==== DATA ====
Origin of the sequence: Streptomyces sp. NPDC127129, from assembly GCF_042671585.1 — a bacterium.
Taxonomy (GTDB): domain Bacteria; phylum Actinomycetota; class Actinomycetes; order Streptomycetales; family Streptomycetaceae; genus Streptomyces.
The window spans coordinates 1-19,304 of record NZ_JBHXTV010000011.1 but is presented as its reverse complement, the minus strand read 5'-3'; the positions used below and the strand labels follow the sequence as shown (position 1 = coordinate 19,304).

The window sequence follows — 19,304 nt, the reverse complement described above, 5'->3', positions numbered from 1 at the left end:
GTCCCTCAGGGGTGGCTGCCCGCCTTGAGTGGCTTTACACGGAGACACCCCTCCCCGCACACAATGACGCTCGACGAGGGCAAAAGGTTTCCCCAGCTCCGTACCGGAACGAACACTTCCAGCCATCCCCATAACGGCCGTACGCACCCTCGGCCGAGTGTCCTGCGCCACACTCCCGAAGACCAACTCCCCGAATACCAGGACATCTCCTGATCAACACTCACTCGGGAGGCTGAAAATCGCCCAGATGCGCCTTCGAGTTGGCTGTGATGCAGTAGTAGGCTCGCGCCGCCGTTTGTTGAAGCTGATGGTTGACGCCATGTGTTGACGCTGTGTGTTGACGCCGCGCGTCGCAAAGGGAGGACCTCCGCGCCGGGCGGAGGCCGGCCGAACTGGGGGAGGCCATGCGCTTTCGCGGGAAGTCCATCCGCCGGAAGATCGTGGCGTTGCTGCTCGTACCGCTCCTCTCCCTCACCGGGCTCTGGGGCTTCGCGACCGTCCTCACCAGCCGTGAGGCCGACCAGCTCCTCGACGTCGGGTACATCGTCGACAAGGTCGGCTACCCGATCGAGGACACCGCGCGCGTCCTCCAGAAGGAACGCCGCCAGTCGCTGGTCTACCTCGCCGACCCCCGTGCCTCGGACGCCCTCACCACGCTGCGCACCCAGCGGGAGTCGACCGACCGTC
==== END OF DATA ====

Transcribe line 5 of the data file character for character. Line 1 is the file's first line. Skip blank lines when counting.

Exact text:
GTCCCTCAGGGGTGGCTGCCCGCCTTGAGTGGCTTTACACGGAGACACCCCTCCCCGCACACAATGACGCTCGACGAGGGCAAAAGGTTTCCCCAGCTCCGTACCGGAACGAACACTTCCAGCCATCCCCATAACGGCCGTACGCACCCTCGGCCGAGTGTCCTGCGCCACACTCCCGAAGACCAACTCCCCGAATACCAGGACATCTCCTGATCAACACTCACTCGGGAGGCTGAAAATCGCCCAGATGCGCCTTCGAGTTGGCTGTGATGCAGTAGTAGGCTCGCGCCGCCGTTTGTTGAAGCTGATGGTTGACGCCATGTGTTGACGCTGTGTGTTGACGCCGCGCGTCGCAAAGGGAGGACCTCCGCGCCGGGCGGAGGCCGGCCGAACTGGGGGAGGCCATGCGCTTTCGCGGGAAGTCCATCCGCCGGAAGATCGTGGCGTTGCTGCTCGTACCGCTCCTCTCCCTCACCGGGCTCTGGGGCTTCGCGACCGTCCTCACCAGCCGTGAGGCCGACCAGCTCCTCGACGTCGGGTACATCGTCGACAAGGTCGGCTACCCGATCGAGGACACCGCGCGCGTCCTCCAGAAGGAACGCCGCCAGTCGCTGGTCTACCTCGCCGACCCCCGTGCCTCGGACGCCCTCACCACGCTGCGCACCCAGCGGGAGTCGACCGACCGTC